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West Meets East: An Outlook on Fashion's Rules

Updated: May 31, 2023



A woman wearing a blue blazer and yellow bag


Fashion is an ever-changing realm that captivates us with its dynamism, day after day. As we bid farewell to Asian Heritage Month, it becomes crucial for us to explore the cosmopolitan scale on which fashion trends have evolved. Traditionally, fashion trends in the Eastern and Western hemispheres have showcased striking differences—or so we thought.


Asian countries have long embraced a more conservative and gender-based approach to fashion. When we think of Asian trendsetters, images of women adorned in feminine ruffles,delicate laces, and elegant dresses come to mind. However, in recent years, we have witnessed a fascinating transformation as trends have veered toward a hip-hop-inspired looks characterized by oversized, vibrant, and graphically - driven pieces. Walking along the bustling streets of many Eastern countries, it's now possible to identify distinct styles that embody the influence of these current fashion trends on devoted fashion enthusiasts.


Whereas, the fashion scene in the Western hemisphere feels more familiar to us—a versatile approach that encourages individuals to embrace the freedom of self-expression through clothing. From an Asian perspective, the Western approach is often perceived as more liberal, open-minded, and reflective of one's unique personality. At a somewhat comparable level, the American style allows individuals to truly embrace their own distinctive fashion sensibilities and moods—it serves as a medium of personal expression.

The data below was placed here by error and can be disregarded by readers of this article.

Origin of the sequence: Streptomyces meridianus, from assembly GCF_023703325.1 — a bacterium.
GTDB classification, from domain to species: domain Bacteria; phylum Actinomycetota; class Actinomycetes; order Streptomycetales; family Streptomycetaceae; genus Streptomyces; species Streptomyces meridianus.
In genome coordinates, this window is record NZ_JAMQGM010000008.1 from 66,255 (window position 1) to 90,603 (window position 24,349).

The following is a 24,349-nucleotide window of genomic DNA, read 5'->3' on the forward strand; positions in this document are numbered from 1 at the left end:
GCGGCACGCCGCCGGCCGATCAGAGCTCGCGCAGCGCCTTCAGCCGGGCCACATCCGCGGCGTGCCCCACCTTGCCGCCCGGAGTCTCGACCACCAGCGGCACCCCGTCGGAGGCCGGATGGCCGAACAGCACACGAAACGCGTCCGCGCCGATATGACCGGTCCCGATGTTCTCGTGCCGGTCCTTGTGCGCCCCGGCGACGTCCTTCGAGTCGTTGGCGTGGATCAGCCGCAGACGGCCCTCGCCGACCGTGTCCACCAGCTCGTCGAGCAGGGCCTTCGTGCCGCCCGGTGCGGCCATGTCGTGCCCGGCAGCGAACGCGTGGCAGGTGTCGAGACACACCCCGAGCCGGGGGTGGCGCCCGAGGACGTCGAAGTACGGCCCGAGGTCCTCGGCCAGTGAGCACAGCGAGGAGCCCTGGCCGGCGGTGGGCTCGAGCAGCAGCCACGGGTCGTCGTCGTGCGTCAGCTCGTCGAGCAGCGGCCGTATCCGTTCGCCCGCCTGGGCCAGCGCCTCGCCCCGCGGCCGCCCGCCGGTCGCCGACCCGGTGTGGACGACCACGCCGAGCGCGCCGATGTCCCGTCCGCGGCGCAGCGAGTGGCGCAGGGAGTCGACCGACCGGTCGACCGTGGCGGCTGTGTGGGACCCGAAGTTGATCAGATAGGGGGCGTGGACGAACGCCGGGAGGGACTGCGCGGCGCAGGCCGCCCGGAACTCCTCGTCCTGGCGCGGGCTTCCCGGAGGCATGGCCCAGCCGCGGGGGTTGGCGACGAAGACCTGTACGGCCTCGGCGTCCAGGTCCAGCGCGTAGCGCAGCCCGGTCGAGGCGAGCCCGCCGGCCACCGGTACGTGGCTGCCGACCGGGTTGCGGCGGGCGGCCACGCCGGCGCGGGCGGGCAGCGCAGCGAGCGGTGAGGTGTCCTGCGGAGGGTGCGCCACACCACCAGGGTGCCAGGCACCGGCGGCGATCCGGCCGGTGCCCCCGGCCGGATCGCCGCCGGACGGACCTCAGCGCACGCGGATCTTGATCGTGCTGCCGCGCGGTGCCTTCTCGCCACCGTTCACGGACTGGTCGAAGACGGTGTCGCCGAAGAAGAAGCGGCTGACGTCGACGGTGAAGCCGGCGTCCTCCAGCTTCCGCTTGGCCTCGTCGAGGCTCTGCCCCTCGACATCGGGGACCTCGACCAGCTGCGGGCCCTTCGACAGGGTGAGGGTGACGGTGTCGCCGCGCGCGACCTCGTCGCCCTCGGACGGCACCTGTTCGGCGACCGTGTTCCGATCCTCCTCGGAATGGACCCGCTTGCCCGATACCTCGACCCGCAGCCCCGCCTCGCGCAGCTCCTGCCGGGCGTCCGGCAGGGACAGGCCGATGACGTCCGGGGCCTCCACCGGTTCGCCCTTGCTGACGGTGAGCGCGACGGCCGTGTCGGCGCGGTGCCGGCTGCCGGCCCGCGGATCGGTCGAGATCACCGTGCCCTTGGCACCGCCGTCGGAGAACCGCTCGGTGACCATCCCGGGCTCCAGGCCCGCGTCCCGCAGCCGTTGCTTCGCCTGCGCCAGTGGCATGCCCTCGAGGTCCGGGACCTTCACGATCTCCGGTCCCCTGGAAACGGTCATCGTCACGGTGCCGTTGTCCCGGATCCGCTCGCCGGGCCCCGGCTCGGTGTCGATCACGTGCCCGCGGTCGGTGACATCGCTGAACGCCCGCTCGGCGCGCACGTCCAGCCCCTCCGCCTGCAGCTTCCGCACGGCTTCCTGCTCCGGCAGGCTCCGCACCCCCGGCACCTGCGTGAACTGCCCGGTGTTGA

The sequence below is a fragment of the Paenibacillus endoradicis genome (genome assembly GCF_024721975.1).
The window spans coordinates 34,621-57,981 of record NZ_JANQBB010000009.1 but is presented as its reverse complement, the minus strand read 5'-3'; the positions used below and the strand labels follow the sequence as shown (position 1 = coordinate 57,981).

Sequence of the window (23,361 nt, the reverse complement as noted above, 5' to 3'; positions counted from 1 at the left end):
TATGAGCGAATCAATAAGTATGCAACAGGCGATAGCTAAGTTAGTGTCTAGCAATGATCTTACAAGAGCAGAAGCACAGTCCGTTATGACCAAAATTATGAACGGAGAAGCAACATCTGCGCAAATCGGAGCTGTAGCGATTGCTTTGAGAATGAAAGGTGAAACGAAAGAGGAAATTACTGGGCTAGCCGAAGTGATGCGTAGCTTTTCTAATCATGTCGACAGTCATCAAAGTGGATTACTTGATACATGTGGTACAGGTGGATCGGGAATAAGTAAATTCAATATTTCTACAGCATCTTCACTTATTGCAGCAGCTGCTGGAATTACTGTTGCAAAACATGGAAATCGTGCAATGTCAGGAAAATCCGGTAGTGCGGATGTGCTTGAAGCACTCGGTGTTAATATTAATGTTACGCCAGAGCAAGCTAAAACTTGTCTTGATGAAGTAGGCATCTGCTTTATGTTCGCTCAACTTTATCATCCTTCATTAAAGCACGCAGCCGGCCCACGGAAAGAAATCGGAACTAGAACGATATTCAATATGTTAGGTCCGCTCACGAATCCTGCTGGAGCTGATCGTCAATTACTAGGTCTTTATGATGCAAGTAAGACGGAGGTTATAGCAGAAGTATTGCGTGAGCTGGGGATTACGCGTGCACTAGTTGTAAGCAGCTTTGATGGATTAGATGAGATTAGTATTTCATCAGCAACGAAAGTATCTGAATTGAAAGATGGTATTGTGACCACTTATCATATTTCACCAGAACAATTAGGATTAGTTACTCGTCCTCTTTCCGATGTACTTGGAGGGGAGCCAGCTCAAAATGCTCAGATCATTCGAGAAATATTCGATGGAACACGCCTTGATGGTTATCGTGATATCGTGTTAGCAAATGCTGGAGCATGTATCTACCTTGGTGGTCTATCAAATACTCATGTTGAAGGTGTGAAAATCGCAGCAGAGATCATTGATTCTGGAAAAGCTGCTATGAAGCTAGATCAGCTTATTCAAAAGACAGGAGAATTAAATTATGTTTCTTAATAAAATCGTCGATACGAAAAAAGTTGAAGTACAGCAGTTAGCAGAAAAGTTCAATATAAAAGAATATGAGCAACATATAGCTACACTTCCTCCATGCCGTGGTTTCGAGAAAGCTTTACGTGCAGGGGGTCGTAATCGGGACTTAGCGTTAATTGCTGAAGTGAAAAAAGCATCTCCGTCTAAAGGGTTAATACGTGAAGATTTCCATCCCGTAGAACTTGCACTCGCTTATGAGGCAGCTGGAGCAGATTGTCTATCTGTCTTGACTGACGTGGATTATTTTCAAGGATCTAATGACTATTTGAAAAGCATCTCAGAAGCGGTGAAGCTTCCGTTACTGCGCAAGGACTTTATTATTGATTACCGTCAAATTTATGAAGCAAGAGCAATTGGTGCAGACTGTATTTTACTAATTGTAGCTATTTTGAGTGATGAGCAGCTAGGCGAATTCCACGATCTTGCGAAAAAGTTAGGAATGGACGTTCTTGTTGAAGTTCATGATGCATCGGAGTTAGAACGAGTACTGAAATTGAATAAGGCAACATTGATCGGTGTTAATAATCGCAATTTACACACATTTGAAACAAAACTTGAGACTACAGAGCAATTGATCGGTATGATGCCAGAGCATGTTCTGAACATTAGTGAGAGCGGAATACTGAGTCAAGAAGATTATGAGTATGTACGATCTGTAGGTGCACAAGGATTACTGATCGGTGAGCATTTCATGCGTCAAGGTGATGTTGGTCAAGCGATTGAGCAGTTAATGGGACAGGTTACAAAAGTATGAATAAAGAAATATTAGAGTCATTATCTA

However, as we venture into the second decade of the twenty-first century, a significant shift in fashion trends is becoming evident. For instance, in Canada, we can observe the influence of a minimalist look that was previously more popular among Asian women—featuring wide-leg pants in neutral colors paired with basic tees. This particular aesthetic, which has long been a go-to look in Korea, has found its way into the Canadian fashion industry through brands like Oak and Fort, founded by Min Kang. These Asian-Canadian brands have been instrumental in blurring the lines between distinct fashion worlds.


The list of creative collectives that bridge different fashion trends across the Americas is truly extensive. What's fascinating about these amalgamated fashion movements is the absence of rigid rules. Cultural constraints that once hindered traditional Asian women from embracing more revealing styles have gradually dissolved, thanks to the reciprocal influence of Western and Eastern trends.


As an Asian woman growing up in a Latin culture heavily influenced by North American fashion, I often found myself unsure of what I could or couldn't wear. The magazines would showcase the "hottest looks of the year," but they rarely resonated with the experiences of I had as a third culture kid. However, the advent of social media platforms has revolutionized this landscape. Now, with a simple scroll through TikTok or other platforms, we can instantly find relatable individuals who inspire us—an "A-HA!" moment that was once elusive.


This year's Asian Heritage Month has celebrated the "Stories of Determination" that underpin countless immigrant experiences, showcasing their unwavering resilience in an ever-changing world. Fashion, as an industry, has played a vital role in fostering inclusivity by gradually dismantling social norms. Each passing day brings us closer to a world where fashion embraces diversity and empowers individuals to express themselves freely, unbound by societal expectations.



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